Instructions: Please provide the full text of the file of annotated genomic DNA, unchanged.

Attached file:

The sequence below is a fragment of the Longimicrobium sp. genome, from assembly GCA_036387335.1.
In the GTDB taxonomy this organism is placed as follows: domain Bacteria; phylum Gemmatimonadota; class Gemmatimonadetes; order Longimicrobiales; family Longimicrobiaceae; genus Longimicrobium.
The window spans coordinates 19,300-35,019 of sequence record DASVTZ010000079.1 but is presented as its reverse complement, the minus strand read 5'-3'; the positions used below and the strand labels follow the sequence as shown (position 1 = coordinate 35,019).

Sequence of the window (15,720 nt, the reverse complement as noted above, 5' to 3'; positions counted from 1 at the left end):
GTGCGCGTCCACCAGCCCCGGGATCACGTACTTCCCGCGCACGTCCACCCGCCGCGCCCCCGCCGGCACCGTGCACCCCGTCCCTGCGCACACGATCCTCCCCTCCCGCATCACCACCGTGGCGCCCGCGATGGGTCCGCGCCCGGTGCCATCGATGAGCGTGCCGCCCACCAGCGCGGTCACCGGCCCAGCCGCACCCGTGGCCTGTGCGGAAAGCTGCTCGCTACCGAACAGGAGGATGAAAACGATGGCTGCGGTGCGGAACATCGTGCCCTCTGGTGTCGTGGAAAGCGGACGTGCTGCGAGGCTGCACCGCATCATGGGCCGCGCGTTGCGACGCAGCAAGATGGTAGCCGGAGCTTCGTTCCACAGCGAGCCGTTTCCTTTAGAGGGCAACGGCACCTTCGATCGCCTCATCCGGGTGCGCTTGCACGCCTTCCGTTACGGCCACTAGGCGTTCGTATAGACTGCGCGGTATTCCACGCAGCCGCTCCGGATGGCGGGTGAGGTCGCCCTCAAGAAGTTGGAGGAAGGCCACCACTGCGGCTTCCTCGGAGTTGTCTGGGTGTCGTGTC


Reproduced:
The sequence below is a fragment of the Longimicrobium sp. genome, from assembly GCA_036387335.1.
In the GTDB taxonomy this organism is placed as follows: domain Bacteria; phylum Gemmatimonadota; class Gemmatimonadetes; order Longimicrobiales; family Longimicrobiaceae; genus Longimicrobium.
The window spans coordinates 19,300-35,019 of sequence record DASVTZ010000079.1 but is presented as its reverse complement, the minus strand read 5'-3'; the positions used below and the strand labels follow the sequence as shown (position 1 = coordinate 35,019).

Sequence of the window (15,720 nt, the reverse complement as noted above, 5' to 3'; positions counted from 1 at the left end):
GTGCGCGTCCACCAGCCCCGGGATCACGTACTTCCCGCGCACGTCCACCCGCCGCGCCCCCGCCGGCACCGTGCACCCCGTCCCTGCGCACACGATCCTCCCCTCCCGCATCACCACCGTGGCGCCCGCGATGGGTCCGCGCCCGGTGCCATCGATGAGCGTGCCGCCCACCAGCGCGGTCACCGGCCCAGCCGCACCCGTGGCCTGTGCGGAAAGCTGCTCGCTACCGAACAGGAGGATGAAAACGATGGCTGCGGTGCGGAACATCGTGCCCTCTGGTGTCGTGGAAAGCGGACGTGCTGCGAGGCTGCACCGCATCATGGGCCGCGCGTTGCGACGCAGCAAGATGGTAGCCGGAGCTTCGTTCCACAGCGAGCCGTTTCCTTTAGAGGGCAACGGCACCTTCGATCGCCTCATCCGGGTGCGCTTGCACGCCTTCCGTTACGGCCACTAGGCGTTCGTATAGACTGCGCGGTATTCCACGCAGCCGCTCCGGATGGCGGGTGAGGTCGCCCTCAAGAAGTTGGAGGAAGGCCACCACTGCGGCTTCCTCGGAGTTGTCTGGGTGTCGTGTC